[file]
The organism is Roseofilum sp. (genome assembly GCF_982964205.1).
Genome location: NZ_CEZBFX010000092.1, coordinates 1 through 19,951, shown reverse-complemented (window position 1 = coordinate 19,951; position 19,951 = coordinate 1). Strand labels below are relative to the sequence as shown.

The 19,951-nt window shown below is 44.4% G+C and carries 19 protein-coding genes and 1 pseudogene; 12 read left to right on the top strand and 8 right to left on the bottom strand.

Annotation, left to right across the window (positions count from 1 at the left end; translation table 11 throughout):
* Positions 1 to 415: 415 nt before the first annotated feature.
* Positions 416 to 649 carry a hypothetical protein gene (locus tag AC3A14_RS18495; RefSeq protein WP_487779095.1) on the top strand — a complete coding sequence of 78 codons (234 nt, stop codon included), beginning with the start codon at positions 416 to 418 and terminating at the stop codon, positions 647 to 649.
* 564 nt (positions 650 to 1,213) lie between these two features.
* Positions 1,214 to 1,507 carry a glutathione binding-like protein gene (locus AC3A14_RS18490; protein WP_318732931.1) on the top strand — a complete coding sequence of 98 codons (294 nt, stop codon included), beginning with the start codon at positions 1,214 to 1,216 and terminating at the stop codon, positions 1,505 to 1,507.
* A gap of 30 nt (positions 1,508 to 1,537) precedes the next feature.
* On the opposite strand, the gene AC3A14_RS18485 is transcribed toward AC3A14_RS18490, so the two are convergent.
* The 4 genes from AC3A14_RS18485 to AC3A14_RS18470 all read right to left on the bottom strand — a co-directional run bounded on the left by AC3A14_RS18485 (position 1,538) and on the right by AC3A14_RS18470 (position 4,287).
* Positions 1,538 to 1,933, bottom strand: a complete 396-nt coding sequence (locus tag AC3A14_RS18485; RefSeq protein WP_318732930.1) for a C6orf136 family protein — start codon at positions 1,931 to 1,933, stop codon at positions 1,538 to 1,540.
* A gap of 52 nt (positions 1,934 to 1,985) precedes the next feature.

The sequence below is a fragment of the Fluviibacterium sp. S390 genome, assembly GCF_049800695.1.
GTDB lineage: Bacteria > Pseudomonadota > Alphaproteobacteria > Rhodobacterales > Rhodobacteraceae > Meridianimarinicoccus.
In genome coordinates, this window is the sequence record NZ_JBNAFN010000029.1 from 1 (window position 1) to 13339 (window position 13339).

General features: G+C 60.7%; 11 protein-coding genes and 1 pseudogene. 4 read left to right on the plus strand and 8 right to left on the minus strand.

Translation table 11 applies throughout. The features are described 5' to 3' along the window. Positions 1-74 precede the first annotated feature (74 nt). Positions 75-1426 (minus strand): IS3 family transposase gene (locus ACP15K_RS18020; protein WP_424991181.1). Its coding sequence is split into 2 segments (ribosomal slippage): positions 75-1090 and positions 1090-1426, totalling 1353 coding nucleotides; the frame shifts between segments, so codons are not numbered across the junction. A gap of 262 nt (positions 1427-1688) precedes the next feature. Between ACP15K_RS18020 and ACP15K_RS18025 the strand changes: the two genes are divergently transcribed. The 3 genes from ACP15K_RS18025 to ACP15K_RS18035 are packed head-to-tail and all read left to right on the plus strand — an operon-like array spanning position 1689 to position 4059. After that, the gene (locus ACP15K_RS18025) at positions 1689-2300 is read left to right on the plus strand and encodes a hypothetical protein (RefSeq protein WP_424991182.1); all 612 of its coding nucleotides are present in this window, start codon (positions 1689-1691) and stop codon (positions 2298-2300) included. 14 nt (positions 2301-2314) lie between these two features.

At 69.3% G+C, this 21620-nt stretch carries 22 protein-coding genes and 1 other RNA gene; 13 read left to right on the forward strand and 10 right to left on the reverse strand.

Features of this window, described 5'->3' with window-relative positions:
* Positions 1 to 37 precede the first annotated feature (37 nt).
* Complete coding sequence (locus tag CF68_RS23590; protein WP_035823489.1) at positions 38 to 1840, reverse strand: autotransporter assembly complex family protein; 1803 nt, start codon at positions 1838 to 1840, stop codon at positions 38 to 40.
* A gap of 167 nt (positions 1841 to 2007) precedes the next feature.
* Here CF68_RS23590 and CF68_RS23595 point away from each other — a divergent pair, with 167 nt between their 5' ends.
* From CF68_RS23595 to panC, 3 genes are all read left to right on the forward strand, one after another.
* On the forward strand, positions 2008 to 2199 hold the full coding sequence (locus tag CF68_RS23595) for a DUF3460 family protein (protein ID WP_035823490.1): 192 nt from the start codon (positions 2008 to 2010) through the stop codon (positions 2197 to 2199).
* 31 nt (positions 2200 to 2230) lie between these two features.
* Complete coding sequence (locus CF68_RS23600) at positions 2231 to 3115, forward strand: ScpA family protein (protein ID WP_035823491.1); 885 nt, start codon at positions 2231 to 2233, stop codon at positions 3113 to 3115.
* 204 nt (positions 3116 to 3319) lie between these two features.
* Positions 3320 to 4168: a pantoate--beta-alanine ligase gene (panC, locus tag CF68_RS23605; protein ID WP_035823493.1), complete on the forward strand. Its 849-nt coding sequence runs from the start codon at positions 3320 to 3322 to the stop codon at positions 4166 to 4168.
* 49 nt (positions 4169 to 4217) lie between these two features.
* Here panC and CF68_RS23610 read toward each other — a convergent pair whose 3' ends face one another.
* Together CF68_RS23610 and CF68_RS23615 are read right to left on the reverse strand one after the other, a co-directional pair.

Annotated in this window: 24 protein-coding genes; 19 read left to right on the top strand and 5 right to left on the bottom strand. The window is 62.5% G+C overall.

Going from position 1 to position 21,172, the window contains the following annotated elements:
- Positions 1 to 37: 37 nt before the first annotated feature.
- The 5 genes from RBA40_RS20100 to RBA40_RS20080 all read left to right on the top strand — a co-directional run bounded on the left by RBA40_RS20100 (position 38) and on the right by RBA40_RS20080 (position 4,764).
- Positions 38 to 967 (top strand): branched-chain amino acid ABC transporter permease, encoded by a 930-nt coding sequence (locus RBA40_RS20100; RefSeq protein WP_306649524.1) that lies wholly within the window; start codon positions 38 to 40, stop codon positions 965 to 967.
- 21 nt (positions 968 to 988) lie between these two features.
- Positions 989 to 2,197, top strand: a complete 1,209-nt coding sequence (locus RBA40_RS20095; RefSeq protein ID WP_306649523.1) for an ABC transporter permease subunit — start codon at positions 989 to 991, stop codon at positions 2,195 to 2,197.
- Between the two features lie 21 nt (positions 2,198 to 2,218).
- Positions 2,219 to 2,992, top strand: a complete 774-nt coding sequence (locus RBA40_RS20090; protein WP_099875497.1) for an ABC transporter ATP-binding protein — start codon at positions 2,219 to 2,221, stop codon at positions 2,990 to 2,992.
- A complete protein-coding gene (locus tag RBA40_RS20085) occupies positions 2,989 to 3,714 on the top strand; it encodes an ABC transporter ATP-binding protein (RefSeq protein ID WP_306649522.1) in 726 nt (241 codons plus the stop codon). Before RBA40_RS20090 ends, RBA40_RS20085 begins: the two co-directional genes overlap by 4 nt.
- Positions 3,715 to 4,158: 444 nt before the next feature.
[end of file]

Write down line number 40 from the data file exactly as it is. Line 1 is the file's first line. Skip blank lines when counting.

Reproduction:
- Positions 989 to 2,197, top strand: a complete 1,209-nt coding sequence (locus RBA40_RS20095; RefSeq protein ID WP_306649523.1) for an ABC transporter permease subunit — start codon at positions 989 to 991, stop codon at positions 2,195 to 2,197.